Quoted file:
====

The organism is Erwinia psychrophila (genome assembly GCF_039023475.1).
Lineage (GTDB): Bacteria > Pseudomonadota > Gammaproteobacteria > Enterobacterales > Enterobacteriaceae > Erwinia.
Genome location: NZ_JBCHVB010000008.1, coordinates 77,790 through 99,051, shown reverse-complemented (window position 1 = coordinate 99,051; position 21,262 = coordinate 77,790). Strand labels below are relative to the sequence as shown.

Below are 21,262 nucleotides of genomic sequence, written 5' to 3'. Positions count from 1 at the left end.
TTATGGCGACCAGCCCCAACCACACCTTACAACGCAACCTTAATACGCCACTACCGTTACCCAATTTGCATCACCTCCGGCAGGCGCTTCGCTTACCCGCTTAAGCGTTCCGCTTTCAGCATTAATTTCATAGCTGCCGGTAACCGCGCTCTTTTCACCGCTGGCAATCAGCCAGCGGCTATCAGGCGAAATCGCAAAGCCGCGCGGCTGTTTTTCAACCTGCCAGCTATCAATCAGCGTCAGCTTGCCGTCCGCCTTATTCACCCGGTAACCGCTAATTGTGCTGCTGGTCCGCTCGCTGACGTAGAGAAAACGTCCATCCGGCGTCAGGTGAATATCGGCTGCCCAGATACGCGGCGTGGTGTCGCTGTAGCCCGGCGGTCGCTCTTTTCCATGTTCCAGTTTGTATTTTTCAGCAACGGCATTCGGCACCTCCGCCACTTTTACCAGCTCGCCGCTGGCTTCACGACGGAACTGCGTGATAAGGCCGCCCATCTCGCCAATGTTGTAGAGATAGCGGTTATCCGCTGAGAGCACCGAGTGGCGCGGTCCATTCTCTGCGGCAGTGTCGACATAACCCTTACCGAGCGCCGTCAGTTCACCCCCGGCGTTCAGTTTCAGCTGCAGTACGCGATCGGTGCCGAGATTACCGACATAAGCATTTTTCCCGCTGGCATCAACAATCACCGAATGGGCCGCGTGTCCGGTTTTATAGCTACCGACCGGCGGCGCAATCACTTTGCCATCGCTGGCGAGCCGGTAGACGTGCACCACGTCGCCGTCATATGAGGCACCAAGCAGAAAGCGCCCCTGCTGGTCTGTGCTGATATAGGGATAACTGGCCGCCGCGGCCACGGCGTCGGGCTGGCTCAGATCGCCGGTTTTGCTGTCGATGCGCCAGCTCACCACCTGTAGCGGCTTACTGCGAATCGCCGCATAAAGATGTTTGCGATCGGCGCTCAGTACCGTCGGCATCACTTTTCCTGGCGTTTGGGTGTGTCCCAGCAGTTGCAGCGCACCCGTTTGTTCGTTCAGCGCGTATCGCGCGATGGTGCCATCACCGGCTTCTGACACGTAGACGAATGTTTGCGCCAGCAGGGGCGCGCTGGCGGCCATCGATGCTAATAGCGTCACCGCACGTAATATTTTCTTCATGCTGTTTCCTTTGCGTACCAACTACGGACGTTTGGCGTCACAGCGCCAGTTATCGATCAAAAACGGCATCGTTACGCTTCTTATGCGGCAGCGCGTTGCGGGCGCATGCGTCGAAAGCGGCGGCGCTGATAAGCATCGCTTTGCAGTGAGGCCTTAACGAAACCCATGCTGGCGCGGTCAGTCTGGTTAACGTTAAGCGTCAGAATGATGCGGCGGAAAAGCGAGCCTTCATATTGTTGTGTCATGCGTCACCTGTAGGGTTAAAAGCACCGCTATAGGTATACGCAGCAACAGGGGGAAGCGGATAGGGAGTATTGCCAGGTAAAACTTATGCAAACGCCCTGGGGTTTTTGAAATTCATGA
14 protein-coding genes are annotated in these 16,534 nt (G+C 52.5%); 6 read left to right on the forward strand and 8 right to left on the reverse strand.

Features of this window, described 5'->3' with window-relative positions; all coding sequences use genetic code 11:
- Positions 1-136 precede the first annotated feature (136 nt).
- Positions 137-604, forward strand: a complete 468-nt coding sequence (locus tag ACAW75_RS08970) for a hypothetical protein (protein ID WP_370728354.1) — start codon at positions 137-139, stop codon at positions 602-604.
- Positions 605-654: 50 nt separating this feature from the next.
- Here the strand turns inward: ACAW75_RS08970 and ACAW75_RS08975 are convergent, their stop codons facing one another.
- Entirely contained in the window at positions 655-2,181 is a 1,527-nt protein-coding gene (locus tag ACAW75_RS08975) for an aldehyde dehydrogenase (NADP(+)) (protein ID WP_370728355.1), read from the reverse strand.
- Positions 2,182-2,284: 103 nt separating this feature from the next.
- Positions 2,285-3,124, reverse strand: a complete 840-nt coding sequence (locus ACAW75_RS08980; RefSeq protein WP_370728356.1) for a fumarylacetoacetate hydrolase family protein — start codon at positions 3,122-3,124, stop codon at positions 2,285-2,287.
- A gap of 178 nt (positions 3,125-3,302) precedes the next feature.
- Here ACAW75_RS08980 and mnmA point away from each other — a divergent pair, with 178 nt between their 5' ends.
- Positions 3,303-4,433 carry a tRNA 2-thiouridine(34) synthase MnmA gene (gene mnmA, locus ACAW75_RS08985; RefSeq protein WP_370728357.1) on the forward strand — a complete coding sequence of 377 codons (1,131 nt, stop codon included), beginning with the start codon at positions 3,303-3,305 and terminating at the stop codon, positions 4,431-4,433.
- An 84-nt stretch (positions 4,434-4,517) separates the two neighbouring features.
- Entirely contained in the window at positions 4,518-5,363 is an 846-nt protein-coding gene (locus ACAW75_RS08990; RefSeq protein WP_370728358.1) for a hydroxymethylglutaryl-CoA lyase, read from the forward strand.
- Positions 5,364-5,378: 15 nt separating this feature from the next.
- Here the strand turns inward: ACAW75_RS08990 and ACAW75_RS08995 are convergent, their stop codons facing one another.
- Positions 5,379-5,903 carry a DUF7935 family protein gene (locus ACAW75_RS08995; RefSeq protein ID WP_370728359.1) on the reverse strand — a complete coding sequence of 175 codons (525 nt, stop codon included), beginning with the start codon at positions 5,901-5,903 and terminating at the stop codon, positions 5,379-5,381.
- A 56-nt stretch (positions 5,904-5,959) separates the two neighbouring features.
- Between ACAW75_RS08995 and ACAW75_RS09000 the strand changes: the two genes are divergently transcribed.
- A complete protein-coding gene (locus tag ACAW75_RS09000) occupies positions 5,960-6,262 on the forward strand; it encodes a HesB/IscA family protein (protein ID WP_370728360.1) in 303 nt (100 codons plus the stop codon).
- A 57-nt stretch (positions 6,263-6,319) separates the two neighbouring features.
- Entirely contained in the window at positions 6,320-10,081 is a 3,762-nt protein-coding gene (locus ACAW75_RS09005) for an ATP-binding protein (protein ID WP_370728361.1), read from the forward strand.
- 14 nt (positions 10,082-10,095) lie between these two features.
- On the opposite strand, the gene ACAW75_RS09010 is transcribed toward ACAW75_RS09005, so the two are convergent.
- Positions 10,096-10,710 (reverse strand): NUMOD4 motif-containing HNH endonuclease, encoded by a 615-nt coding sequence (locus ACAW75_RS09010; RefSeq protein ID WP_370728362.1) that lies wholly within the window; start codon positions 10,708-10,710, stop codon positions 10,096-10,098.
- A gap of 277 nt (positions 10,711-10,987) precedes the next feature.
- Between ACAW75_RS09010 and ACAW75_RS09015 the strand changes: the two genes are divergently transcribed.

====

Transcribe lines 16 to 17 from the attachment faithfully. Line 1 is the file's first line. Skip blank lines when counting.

- Here ACAW75_RS08980 and mnmA point away from each other — a divergent pair, with 178 nt between their 5' ends.
- Positions 3,303-4,433 carry a tRNA 2-thiouridine(34) synthase MnmA gene (gene mnmA, locus ACAW75_RS08985; RefSeq protein WP_370728357.1) on the forward strand — a complete coding sequence of 377 codons (1,131 nt, stop codon included), beginning with the start codon at positions 3,303-3,305 and terminating at the stop codon, positions 4,431-4,433.